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Chemical Genomics

NIH conference focuses on emerging area of using chemistry to tackle biological problems

March 29, 2004 | A version of this story appeared in Volume 82, Issue 13

NHGRI Deputy Director Alan E. Guttmacher (from left), Lander, Schwab, and Austin exchange ideas at the conclusion of the two-day meeting.
NHGRI Deputy Director Alan E. Guttmacher (from left), Lander, Schwab, and Austin exchange ideas at the conclusion of the two-day meeting.

After years of operating independently of each other, chemistry and biology are once again coming together to address challenging biological systems. The emerging field--known as chemical genomics--holds the promise of preventing, diagnosing, and even curing a wide range of diseases.

To illustrate the diverse opportunities and challenges of this emerging area, the National Institutes of Health hosted a meeting on March 15 and 16 called "Chemistry & Biology: Partners in Decoding the Genome." Cosponsored by NIH's National Institute of General Medical Sciences (NIGMS) and National Human Genome Research Institute (NHGRI), the meeting attracted more than 300 chemists, biologists, and other scientists to hear presentations on a range of topics including organic synthesis, information management, and drug discovery.

"The breadth of the science in the symposium was a great illustration of the many useful ways that chemistry and small molecules can contribute to advances in biomedical science," said John M. Schwab, program director in the Division of Pharmacology, Physiology & Biological Chemistry at NIGMS and coorganizer of the meeting. The work presented at this meeting shows that there are "great opportunities for academic scientists who are willing to break out of the historical patterns of doing science," he pointed out.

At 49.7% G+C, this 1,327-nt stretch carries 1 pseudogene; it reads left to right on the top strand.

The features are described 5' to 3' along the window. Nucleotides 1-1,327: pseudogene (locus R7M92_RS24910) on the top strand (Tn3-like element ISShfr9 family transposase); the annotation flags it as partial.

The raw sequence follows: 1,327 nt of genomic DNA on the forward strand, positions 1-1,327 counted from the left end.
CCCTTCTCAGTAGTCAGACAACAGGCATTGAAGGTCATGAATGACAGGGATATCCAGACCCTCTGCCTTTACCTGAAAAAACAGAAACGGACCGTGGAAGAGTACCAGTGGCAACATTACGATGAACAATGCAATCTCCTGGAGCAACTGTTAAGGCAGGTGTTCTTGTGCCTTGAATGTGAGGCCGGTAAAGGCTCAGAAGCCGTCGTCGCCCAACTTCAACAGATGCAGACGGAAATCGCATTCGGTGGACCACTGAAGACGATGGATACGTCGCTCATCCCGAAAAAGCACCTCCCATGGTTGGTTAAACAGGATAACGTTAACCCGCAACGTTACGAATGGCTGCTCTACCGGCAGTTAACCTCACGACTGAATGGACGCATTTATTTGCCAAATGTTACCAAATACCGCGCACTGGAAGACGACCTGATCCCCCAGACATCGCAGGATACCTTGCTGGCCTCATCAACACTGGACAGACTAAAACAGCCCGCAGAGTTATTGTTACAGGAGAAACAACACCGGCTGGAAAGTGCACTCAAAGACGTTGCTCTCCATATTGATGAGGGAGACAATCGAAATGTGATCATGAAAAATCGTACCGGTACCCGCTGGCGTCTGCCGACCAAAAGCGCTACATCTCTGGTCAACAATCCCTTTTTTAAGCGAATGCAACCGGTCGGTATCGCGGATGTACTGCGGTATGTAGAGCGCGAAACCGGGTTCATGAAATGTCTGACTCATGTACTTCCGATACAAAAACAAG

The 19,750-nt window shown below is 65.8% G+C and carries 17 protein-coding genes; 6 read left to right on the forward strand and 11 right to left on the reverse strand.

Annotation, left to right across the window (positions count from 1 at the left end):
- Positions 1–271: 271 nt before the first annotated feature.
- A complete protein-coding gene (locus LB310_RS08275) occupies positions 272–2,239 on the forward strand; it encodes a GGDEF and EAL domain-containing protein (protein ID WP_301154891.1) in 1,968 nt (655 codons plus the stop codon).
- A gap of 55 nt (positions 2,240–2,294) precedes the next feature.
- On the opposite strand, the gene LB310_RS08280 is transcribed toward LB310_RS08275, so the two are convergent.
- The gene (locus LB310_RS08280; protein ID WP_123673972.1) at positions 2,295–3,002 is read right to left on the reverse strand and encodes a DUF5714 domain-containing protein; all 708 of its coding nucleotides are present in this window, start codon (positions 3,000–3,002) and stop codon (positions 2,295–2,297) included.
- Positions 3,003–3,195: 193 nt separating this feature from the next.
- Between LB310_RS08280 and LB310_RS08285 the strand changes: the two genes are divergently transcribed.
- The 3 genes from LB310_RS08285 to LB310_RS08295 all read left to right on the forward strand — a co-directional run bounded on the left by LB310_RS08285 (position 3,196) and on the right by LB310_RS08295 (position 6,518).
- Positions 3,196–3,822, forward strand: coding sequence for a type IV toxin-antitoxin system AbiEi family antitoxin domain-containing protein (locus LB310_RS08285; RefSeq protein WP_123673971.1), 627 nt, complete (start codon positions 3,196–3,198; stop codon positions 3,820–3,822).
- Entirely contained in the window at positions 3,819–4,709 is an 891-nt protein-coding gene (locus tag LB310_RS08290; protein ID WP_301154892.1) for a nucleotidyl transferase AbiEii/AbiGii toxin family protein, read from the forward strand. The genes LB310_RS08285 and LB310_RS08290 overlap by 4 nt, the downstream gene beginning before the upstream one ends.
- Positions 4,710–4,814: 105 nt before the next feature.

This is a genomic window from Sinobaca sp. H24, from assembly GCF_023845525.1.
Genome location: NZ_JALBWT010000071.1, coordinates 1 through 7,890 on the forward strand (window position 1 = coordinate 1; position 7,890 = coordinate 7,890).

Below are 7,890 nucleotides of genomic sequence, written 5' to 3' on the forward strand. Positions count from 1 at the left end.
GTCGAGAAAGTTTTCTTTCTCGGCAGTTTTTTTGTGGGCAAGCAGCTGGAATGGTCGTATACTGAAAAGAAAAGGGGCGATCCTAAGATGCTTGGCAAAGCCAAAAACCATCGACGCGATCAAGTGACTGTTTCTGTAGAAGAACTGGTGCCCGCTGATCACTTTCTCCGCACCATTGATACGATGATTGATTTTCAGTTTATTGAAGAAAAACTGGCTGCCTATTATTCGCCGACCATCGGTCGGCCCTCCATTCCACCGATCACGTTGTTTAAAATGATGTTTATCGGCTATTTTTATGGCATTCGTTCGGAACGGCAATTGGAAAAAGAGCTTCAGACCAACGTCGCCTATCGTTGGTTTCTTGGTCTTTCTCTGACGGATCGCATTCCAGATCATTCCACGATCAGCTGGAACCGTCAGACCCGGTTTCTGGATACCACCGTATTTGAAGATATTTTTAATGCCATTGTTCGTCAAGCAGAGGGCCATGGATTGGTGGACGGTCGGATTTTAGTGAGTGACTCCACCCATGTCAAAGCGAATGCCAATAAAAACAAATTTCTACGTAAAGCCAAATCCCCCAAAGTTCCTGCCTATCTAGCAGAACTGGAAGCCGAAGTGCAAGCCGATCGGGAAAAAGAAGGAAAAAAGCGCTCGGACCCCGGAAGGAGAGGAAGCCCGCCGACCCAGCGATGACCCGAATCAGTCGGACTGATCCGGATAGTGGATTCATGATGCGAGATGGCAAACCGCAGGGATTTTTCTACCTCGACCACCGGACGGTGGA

"I felt like I was at a scientific all-star game, where every person getting up to bat is a 0.400 hitter and hits a home run," said fellow meeting coorganizer Christopher P. Austin, senior adviser to the director for translational research at NHGRI. "We have seen these 'the whole is greater than the sum of the parts' insights in genomics many times, and I think this meeting demonstrated to us that we can look forward to these kinds of paradigm-shifting insights from chemical genomics as well," he said.

Although the meeting was not part of the NIH Roadmap for Medical Research--which was launched last year to transform the way NIH does research (C&EN, Oct. 6, 2003, page 10)--the theme of the meeting was tied to the road map's Molecular Library initiative, NIGMS Director Jeremy M. Berg explained. The goal of this initiative, which falls under the broad area of new pathways to discovery, is to encourage the application of chemistry to important biological problems.